Like everyone else (well, maybe more than everyone else) I regularly get these phishing messages (“we try to make you click on the attachment, which of course is riddled with mal/ransomware”).
Hilarious to me, when it is sent to an automated, harvested e-mail address, which is 32 years old now (still works, obviously), and a “honeytrap” address these days.
Usually I just click on the “Junk” button, so the sender’s email address is fed into the global anti-spam and anti-phishing databases (the kind of ‘Spamhaus‘, SORBS, SPEWS, and such, which I helped survive against massive dDoS attacks originating from Russian spammers between 2002 and 2005) and thus “burned” … but in some cases, like this one, I am curious where they actually come from.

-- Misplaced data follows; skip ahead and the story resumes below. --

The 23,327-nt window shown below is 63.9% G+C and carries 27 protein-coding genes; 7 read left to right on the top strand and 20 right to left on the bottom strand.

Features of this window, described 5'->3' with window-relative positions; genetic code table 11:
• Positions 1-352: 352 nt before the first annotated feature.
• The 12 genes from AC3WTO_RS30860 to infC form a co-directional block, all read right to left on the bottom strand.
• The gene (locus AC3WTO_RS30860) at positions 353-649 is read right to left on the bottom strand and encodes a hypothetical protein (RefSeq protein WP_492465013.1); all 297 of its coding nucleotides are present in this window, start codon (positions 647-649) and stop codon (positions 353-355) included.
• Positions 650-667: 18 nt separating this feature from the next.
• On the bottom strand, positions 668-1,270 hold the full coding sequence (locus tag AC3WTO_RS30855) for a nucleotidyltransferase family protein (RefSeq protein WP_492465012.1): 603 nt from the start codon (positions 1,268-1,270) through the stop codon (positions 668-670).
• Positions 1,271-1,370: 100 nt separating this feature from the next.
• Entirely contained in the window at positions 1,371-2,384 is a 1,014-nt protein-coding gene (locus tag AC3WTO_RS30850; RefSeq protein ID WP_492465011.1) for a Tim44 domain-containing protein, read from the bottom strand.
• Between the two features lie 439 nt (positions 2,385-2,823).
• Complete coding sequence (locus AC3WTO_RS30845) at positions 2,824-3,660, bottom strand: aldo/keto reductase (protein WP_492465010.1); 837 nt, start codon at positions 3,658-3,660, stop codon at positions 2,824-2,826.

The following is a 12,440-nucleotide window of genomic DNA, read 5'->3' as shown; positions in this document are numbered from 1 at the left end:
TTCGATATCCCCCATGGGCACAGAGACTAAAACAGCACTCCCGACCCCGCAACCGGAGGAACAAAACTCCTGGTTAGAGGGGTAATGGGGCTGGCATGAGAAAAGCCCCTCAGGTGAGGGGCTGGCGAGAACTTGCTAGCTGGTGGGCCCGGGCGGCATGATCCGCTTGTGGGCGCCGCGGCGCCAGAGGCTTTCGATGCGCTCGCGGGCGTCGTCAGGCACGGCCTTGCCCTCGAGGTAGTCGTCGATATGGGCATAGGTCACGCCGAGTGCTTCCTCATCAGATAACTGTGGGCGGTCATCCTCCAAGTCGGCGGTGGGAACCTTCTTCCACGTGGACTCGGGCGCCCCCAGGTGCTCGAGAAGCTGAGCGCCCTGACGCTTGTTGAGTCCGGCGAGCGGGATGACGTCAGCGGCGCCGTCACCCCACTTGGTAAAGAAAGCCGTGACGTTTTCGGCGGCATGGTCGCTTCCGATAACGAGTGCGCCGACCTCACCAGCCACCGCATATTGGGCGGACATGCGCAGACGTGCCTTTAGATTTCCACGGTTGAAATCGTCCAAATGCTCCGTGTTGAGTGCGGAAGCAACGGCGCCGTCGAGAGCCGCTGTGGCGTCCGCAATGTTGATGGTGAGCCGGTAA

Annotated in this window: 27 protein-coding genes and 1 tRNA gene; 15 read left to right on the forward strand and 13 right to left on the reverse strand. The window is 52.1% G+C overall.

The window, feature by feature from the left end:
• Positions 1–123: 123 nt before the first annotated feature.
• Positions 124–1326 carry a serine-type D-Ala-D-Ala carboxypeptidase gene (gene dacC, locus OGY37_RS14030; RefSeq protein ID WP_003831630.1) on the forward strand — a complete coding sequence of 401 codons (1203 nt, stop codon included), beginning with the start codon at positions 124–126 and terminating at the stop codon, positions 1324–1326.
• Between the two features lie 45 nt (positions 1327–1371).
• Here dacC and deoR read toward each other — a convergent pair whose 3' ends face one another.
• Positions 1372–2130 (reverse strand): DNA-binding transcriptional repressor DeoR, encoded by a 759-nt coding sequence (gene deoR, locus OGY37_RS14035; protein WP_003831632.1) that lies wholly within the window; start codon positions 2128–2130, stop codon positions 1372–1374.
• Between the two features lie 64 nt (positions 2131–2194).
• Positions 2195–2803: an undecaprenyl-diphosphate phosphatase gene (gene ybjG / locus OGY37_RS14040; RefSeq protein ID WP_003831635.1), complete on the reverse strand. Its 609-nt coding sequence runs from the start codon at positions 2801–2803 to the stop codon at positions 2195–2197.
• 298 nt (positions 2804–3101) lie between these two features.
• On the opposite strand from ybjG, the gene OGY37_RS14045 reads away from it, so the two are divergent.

In this case, no effort is made to hide the origin in the SMTP headers:
Looking up that IP in geo-location services, three different services put it in St Petersburg, Russia (formerly known as ‘Leningrad’, now the second largest city in the Russian Federation):
That does not necessarily mean it is Russians behind it, but for such a lame phishing attempt, it seems hardly useful to run a proxy-server in St Petersburg to make it look like it comes from there.
So, to my friends over there behind the digital iron curtain: nice try! :wink:
Lesson for the esteemed reader: do not ever click on attachments you have the slightest doubt about; if the common-sense-check on a message fails, delete it.
If you are sure it is spam: “junk” it instead of “delete” – as outlined above, it burns the sender e-mail address in a very short time.
And if you actually think such a message could have any validity at all, go directly to your provider’s website (manually!) and check on it there — let me repeat: do not ever click on any attachments.
Especially if you are of the faithful kind and run Microsoft Windows of any version …